Read our blog to get the lowdown from our experts and go behind the scenes at the Royal Observatory, Cutty Sark, National Maritime Museum, Caird Library and the Queen's House.
Death at sea was a danger for every seaman and for those who crewed a sailing ship the dangers were greatest.
October’s Item of the Month takes a look at an item from the Historical Records Collection, The Instrument of Surrender, relating to the surrender of Japanese Forces in Hong Kong in 1945.
The crew of Cutty Sark’s thirteenth voyage numbered twenty three men in total which fell into the expected hierarchy of officers and men, those who give the orders and those who carry them out.
Maintenance on a clipper is an ever constant job. Rigging and sails take a lot of strain and need regular replacement but other areas also need attention, if less frequently.
The World's Fair of 1889 drew some 32 million visitors to see attractions including the newly-built Eiffel Tower. Our archives include the evocative account of Robert Arthur, one of the visitors to the exhibition, who, along with a party of friends, travelled to Paris on a barge named City of London.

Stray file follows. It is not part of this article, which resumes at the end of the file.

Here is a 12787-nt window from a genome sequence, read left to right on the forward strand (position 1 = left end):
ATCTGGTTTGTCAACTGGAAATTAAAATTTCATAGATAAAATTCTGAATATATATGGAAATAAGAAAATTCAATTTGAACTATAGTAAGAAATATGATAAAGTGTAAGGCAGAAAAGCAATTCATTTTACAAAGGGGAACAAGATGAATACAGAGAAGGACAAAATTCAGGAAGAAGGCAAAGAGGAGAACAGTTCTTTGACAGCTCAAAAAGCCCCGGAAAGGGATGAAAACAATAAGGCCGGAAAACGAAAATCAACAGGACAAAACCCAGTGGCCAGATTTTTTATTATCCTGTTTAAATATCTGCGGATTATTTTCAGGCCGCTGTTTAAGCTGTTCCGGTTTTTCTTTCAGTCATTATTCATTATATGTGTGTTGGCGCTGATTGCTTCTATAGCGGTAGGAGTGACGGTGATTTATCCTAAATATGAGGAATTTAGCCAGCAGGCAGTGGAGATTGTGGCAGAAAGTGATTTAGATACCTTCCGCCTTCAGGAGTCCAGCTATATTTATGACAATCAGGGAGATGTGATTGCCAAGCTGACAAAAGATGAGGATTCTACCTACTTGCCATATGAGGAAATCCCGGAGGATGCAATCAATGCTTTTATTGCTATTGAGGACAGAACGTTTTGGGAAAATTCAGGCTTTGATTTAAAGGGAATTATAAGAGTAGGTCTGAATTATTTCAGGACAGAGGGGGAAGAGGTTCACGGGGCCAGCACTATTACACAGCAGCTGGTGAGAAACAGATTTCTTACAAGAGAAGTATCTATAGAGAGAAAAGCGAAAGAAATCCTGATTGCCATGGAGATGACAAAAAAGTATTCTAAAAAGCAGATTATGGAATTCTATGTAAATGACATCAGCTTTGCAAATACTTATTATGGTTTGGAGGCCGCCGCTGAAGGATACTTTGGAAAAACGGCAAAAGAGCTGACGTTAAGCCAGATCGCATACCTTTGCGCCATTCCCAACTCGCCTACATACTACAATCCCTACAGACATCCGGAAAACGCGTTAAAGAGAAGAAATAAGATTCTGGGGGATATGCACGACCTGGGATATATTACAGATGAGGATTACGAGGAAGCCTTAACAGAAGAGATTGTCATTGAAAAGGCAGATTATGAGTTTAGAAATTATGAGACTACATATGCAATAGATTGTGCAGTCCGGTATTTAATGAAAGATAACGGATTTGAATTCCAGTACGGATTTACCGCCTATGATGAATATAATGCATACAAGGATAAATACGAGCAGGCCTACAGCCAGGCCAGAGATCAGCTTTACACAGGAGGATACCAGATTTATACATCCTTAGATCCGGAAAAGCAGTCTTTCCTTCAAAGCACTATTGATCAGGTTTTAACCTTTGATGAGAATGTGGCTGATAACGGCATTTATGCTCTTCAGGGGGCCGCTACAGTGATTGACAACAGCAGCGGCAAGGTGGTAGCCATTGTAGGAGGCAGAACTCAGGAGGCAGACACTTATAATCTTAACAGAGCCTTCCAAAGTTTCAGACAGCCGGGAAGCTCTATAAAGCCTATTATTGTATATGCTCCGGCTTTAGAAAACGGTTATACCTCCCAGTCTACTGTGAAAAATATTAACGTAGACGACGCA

Royal Observatory Astronomers Radmila and Dhara take you through what to see in the night sky during the month of October in our family friendly Look Up! Podcast.
Artist and writer John Kelly looks at how the ship’s log has long contributed to literature and the visual arts.
The recent discovery of HMS Terror may shed new light on the much-debated fate of Franklin's final expedition. Our curators, Claire Warrior and Jeremy Michell, cover what we know of the story so far.
Today is World Maritime Day and this year we're celebrating the critical link between shipping and global society. International Maritime Organization (IMO) Secretary-General, Kitack Lim, tells us more.
One unassuming print in our collection reveals a different perspective to the extraordinary celebrations that followed the Battle of the Glorious First June. Hazel Vidler, Ship Portrait volunteer, reveals more.